When the shots went off on February 21st, the Ballroom descended into chaos. Shrieking audience members broke for cover. Betty dove beneath some chairs, shielding her children and shouting, “They’re killing my husband; they’re killing my husband.” Bradley, the shotgun man, dropped his warm weapon, wrapped in a green suit jacket, on the stage. Davis also dropped his weapon, to avoid being recognized. Hayer, the least experienced assassin, held onto his pistol, giving away his role in the plot. The shooters maintained a military crouch and headed for the rear exit, two hundred feet away. “I saw the three gunmen coming up the middle aisle,” Roberts said. From five feet away, Hayer shot at Roberts, who dodged. “The bullet went through my suit jacket,” he said. Roberts threw a chair, momentarily knocking Hayer down. When Hayer finally made it outside, he was shot in the leg by another of Malcolm’s guards. Bradley and Davis screeched off in a Cadillac, but the crowd caught Hayer, pummelling him. He was eventually pulled from the mob by the police and arrested.

Inside, Roberts rushed to the front of the ballroom and jumped onto the stage. Malcolm lay eerily still, stretched out on his back. His mouth was locked open in a slack expression. A bit of blood was visible on his fresh white shirt. In all the scurrying about, little medical attention had been paid to him. Roberts ripped open Malcolm’s shirt and found the holes in his chest. Malcolm still had a pulse, though it was weak and rapid. Roberts had trained as a medical corpsman in the Navy. He began giving Malcolm mouth-to-mouth. Tiny air bubbles of blood began to rise and fall over the shotgun holes in Malcolm’s chest. After ten minutes, a gurgling sound started deep in Malcolm’s throat, then a violent rush of air came from his lips: “uuuuuUhhh . . . AAAAAhhhhh!” Roberts told me, “When I heard that gasp of breath, I knew it was over.”

Roberts later reported these efforts, along with everything else he observed, to the police department. His superiors fixated on his care for Malcolm in the Black leader’s final moments. “Why did you give him mouth-to-mouth resuscitation,” Roberts’s commander thundered. Roberts cited his training as a medic, and his oath as a cop to defend human life. Still, he was chastised, which made him indignant. “I don’t care what his ideology is or his philosophy is,” Roberts remembers saying. “This is a human being gunned down in front of his family.”

At the ballroom, an ambulance finally arrived. Goodman and the other assistants made their way out of hiding in the back room. Mitchell and several other women rounded up Malcolm’s four young daughters and took them home. But before Malcolm was moved from the hall, his body was disturbed once more. Luqman Raheem, Malcolm’s chief of security, had been pacing nearby. Raheem was a weapons expert who had initially been hired by the Nation to assassinate Malcolm by wiring his blue Oldsmobile with explosives, but had defected to Malcolm’s side. Before the event at the Audubon, Raheem had pressed Malcolm to maintain a heavy security presence. When Malcolm refused, Raheem convinced him to take his pistol: a dark, snub-nosed, five-shot .38-calibre Chief’s Special, with a 2½-inch barrel and a cozy, thumb-sized handle. “I said, ‘Look, if you don’t want security, you’d better, at least, take my piece, because you need it more than I do,’ ” Raheem told me. The revolver was designed to be easily concealed on the small of his back. When Malcolm fell, Raheem realized that Malcolm still had his pistol on his person, carried illegally, and covered with Raheem’s fingerprints. “I was debating whether to grab his legs and drag him off to the side behind the curtain and disarm him,” he said. “I had to get it!”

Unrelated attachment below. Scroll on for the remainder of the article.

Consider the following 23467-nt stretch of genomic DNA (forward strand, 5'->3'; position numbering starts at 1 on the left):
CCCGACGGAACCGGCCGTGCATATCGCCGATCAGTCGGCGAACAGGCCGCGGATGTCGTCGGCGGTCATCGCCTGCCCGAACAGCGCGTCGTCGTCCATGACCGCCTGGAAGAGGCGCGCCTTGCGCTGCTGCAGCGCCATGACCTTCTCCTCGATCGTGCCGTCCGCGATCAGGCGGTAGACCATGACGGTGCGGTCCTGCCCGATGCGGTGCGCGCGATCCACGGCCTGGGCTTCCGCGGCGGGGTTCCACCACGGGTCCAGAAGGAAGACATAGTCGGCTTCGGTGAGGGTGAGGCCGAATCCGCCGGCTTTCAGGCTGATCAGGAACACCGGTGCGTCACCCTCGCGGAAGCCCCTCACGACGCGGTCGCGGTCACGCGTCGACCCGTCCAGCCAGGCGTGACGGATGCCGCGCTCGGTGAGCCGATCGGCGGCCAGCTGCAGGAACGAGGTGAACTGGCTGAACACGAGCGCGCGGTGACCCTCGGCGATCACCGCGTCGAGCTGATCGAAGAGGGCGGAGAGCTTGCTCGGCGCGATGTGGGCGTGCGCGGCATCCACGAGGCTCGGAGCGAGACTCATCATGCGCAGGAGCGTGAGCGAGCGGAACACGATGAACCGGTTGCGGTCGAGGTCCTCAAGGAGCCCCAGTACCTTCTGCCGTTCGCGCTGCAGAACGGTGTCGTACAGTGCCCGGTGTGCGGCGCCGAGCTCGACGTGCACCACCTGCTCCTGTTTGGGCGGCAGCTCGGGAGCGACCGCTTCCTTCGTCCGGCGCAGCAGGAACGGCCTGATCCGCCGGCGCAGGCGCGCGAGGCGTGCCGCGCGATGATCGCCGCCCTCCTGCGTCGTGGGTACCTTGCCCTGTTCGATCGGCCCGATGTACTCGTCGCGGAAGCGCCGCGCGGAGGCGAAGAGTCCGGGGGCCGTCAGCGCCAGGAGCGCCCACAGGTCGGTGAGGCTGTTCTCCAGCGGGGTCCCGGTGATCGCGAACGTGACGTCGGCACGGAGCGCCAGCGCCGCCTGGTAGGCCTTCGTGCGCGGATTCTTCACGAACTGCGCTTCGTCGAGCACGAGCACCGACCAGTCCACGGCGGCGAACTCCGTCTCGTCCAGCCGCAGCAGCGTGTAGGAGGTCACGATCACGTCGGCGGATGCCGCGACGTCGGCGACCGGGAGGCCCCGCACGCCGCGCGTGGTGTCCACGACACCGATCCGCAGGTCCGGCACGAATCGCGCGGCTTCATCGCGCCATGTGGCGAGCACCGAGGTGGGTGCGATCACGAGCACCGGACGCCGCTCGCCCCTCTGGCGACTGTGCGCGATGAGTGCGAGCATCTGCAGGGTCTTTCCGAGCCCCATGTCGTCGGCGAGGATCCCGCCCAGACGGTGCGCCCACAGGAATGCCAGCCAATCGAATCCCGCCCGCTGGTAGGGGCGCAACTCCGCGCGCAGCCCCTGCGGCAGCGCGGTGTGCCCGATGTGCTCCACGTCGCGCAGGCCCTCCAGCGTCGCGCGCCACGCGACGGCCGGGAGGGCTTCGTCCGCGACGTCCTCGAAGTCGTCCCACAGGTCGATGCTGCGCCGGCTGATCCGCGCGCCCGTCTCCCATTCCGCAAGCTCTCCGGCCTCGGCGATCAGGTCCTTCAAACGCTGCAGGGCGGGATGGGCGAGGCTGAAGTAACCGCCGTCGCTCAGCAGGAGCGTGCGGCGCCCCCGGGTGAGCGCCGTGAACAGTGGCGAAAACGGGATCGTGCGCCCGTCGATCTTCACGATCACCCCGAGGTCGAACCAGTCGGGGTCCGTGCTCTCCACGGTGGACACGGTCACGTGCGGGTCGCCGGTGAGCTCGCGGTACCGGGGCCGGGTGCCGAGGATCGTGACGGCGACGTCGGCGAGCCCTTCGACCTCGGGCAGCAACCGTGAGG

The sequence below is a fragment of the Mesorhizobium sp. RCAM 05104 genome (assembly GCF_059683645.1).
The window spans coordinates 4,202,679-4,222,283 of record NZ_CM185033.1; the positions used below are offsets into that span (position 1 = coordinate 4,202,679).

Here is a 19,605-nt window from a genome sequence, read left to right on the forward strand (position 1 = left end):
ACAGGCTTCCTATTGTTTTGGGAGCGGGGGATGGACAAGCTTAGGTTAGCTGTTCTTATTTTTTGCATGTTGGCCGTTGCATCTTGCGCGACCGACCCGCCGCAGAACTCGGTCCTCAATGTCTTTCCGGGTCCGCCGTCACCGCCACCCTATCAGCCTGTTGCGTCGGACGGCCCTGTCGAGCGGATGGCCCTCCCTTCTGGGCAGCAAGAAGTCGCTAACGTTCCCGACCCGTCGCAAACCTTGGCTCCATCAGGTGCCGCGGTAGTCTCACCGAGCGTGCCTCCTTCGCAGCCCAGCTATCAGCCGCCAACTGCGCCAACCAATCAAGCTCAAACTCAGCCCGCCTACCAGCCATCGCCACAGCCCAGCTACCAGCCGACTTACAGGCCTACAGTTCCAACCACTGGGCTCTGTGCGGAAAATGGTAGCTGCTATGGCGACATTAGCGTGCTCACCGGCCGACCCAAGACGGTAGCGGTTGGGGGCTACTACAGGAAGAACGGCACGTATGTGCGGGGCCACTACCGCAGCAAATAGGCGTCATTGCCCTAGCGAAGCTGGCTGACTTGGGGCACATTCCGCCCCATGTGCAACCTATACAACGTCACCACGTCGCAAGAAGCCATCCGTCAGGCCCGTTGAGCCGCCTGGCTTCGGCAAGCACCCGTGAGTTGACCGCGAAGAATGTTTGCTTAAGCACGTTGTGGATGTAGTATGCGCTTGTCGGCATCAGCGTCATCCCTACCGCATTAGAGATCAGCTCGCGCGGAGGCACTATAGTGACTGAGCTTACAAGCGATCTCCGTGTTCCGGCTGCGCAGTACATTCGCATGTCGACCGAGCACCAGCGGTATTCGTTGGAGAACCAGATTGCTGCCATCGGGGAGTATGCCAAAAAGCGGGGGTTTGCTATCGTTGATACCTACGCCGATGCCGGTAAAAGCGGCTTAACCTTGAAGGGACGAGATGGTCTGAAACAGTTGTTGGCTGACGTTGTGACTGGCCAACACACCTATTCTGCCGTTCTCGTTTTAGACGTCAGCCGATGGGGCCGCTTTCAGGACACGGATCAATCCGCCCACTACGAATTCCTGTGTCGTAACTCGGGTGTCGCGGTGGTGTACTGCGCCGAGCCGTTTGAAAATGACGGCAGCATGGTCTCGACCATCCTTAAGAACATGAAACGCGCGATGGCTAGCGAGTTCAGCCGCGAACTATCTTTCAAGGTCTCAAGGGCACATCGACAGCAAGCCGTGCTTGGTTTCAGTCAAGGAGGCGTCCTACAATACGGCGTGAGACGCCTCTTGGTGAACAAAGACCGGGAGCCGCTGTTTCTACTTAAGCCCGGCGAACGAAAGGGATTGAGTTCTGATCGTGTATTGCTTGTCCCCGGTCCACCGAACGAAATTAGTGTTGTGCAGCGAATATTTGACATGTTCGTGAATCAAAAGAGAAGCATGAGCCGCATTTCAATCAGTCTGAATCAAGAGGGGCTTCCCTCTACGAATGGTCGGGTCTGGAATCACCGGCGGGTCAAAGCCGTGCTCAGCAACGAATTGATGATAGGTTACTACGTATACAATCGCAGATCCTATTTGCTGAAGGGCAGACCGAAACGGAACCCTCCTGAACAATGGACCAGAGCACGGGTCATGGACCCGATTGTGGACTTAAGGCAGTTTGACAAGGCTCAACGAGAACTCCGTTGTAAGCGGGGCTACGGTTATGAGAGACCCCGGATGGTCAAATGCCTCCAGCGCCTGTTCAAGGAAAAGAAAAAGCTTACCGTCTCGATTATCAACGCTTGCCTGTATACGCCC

Raheem approached Malcolm and covered him with his long camel-hair coat. Then he reached under Malcolm and found the weapon. “I lifted the gun and holster up and put it in my pocket,” he said. “People saw me doing this but didn’t know what I was doing.” Archival news footage captures the moment. It is likely that police were aware beforehand that Malcolm was armed and, by some accounts, may have expected a shoot-out between Muslim gunmen and the Black leader. Detectives for the Manhattan Attorney General’s office later interrogated Raheem, trying to find the pistol, and even searched his apartment for it. They narrowly missed the .38 Chief’s Special, which he had hidden. When they departed, Raheem ground the weapon into powder on a rigged emery wheel.

Cheated of being able to declare that Malcolm had been armed with an illegal weapon—a man who lived by the gun and died by it—authorities were left to solve the murder of a Black martyr they despised. This task was complicated by the long-standing secret of the illegal F.B.I. and police surveillance. The government knew a great deal about the plot, but none of the agencies could share their information with the others, and little information could be made public without blowing their agents’ cover. The result was a botched investigation. The D.A.’s office ended up indicting Hayer along with Norman 3X Butler and Thomas 15X Johnson, two members of the goon squad of the Harlem mosque. Butler and Johnson had become some of Malcolm’s chief harassers, cruising around shaking their fists at Malcolm’s men. Johnson is thought to have participated in the firebombing of Malcolm’s home, though he later suggested the bombing was carried out by other Nation members. “They were both treacherous as far as violence against Malcolm was concerned,” Goodman told me. But neither had participated in the assassination plot.